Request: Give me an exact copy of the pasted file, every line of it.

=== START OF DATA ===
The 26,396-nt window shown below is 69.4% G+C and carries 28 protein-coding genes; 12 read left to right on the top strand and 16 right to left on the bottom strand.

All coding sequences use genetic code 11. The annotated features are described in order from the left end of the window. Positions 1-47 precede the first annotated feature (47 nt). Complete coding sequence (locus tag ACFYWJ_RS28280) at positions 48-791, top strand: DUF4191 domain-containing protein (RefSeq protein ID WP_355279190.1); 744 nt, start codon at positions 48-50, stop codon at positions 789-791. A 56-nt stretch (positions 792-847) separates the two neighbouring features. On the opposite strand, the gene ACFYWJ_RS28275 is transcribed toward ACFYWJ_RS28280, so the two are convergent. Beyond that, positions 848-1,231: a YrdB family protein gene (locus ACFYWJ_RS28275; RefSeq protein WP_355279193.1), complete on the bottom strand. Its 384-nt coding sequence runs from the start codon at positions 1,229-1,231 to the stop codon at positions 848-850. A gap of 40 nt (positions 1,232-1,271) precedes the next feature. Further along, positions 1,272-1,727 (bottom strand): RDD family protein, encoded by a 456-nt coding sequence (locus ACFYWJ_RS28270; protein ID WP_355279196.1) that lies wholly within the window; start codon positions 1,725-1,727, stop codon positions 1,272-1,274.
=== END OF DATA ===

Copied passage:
The 26,396-nt window shown below is 69.4% G+C and carries 28 protein-coding genes; 12 read left to right on the top strand and 16 right to left on the bottom strand.

All coding sequences use genetic code 11. The annotated features are described in order from the left end of the window. Positions 1-47 precede the first annotated feature (47 nt). Complete coding sequence (locus tag ACFYWJ_RS28280) at positions 48-791, top strand: DUF4191 domain-containing protein (RefSeq protein ID WP_355279190.1); 744 nt, start codon at positions 48-50, stop codon at positions 789-791. A 56-nt stretch (positions 792-847) separates the two neighbouring features. On the opposite strand, the gene ACFYWJ_RS28275 is transcribed toward ACFYWJ_RS28280, so the two are convergent. Beyond that, positions 848-1,231: a YrdB family protein gene (locus ACFYWJ_RS28275; RefSeq protein WP_355279193.1), complete on the bottom strand. Its 384-nt coding sequence runs from the start codon at positions 1,229-1,231 to the stop codon at positions 848-850. A gap of 40 nt (positions 1,232-1,271) precedes the next feature. Further along, positions 1,272-1,727 (bottom strand): RDD family protein, encoded by a 456-nt coding sequence (locus ACFYWJ_RS28270; protein ID WP_355279196.1) that lies wholly within the window; start codon positions 1,725-1,727, stop codon positions 1,272-1,274.